On Thursday I sent my materials out to some Toronto agents, because although I have been consistently busy doing things, the agent search is definitely something that has been neglected as of late. Once that was done, I met up with Ayisha and had my first experience putting together ikea furniture. It probably would have gone better with a hammer, but we still accomplished our task. At NOGI that night, probably because I don’t listen when I am told that grabbing people’s heads won’t help me, David taught everyone how to choke me when I am in that position. I know that the guys all go easy on me; rolling slower, letting me get one (a few) over on them, not putting their weight on me and so on (appreciate the honesty Jonathon), but I also feel like they have been going slightly less easy on me, and that I am giving more of a (or hopefully a better) fight. So although I was a bit disappointed that I wouldn’t be able to do this move that made me feel like I was accomplishing something, I really appreciate the push it will give me to do better. I am a huge fan of baby steps and goals, so this month I wanted to not always be the one tapping out. I already transitioned from accustomating myself to being crushed under someone’s side control to making sure I never have more than one butt cheek and shoulder on the mat, but Ayisha has been pushing me to try harder and not let myself get to that position at all. Although the baby steps are more comfortable for me, they may not be the best idea. Yes, it is easier to turn onto my side rather than to get back up on my knees after I am thrown down, but I would clearly rather escape before someone closes their grip on me instead of getting myself used to being crushed. I take pride in always going back in there immediately after tapping out, but going into rolls assuming I am going to be the one to tap out is a bit of a self-fulfilling prophecy. And as Ayisha told me, I am clearly not giving my 100%, because I am not dead after a roll, and I should be (She gives the best motivational speeches ; ) )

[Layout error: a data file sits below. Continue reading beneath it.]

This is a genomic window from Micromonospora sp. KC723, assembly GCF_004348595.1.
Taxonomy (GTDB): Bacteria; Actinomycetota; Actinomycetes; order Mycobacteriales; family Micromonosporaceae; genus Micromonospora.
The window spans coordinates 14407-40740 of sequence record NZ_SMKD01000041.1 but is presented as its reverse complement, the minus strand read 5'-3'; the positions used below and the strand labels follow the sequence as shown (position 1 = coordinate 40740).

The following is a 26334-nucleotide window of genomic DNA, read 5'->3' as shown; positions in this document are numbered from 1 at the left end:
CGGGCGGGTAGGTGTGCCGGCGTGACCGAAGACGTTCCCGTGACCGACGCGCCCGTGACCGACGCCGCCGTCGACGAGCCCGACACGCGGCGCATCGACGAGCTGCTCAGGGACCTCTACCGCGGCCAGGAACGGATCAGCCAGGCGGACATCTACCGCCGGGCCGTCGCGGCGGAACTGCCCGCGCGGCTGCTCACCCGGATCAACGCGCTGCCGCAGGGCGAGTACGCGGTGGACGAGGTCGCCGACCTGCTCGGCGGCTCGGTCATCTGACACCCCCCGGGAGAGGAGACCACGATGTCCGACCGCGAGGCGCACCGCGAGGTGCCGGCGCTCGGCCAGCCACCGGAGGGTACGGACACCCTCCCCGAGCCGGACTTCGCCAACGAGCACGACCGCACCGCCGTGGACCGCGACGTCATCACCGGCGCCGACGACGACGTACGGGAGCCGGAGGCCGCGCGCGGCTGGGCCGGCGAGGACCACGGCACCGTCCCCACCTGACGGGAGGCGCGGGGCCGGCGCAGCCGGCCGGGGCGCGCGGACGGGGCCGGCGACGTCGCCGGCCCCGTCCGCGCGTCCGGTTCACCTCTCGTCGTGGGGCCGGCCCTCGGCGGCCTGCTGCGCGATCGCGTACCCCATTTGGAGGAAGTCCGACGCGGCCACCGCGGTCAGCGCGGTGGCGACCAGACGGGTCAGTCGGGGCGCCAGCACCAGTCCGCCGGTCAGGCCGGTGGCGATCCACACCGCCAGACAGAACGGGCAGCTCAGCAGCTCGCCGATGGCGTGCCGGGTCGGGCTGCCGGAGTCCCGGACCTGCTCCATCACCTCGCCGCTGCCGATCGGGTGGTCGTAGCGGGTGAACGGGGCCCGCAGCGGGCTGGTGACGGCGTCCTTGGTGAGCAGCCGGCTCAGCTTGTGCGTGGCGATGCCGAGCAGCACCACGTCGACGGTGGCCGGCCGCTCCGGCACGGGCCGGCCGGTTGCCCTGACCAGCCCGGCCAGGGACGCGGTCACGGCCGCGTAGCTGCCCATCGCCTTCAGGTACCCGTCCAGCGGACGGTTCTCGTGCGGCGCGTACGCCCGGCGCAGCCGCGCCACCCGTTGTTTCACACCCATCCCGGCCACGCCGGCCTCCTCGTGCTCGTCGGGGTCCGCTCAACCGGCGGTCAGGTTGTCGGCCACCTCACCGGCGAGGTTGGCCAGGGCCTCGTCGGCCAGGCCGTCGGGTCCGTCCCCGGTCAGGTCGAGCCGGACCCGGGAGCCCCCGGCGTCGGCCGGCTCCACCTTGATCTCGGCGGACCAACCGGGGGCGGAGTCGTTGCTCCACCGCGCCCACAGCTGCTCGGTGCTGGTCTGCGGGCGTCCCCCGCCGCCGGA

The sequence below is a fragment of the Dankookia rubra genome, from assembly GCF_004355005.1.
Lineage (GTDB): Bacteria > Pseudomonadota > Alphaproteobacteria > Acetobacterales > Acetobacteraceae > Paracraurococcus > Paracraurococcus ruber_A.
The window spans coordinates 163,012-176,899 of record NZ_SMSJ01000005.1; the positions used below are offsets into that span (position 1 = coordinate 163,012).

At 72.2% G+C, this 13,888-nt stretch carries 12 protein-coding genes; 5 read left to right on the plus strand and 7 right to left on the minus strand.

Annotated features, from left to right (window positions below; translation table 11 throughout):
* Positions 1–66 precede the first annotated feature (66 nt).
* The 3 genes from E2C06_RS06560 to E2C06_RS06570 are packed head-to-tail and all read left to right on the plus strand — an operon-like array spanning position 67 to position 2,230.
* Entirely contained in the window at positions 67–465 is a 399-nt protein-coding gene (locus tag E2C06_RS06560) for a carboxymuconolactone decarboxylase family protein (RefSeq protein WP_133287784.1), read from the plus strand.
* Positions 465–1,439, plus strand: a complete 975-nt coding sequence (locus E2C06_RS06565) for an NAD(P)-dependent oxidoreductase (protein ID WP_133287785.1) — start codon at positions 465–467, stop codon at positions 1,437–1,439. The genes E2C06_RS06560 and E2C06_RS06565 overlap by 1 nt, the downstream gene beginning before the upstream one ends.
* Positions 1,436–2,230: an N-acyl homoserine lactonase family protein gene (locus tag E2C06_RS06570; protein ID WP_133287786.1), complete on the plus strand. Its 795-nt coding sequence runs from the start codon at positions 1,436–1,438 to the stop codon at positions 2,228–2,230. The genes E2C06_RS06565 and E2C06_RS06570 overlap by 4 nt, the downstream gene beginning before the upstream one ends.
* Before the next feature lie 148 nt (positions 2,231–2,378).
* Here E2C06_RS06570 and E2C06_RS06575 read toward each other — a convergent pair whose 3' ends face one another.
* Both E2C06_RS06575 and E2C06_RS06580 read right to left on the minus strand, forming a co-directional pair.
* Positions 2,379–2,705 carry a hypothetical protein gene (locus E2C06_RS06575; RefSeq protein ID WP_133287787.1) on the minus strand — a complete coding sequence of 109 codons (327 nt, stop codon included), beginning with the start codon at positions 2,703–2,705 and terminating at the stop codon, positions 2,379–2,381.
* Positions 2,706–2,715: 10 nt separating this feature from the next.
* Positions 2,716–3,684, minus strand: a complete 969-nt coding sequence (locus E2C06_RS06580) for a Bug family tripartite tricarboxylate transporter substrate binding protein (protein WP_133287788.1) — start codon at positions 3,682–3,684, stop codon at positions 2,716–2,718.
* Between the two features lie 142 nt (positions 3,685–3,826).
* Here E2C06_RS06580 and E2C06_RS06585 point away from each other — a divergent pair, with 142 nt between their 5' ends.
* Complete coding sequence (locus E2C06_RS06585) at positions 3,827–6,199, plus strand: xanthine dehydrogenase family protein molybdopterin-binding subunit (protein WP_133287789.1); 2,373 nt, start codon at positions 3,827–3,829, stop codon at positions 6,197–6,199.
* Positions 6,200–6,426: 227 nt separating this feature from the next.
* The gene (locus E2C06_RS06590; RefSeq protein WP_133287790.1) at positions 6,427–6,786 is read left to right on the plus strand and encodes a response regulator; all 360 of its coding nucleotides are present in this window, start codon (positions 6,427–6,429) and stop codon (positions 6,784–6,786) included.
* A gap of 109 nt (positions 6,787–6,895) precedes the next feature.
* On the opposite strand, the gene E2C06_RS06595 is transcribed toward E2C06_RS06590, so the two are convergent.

On Friday I trained, working on choreography stuff in a martial art that I am completely unfamiliar with, before going on a date where I discovered there is a free farm/petting zoo thing super close to my house. I no longer have a kid living with me, but I was super excited, and can’t wait to bring my roommates to see it. I drove back to Montreal with a friend once it was over, ready for a fun, family-filled weekend.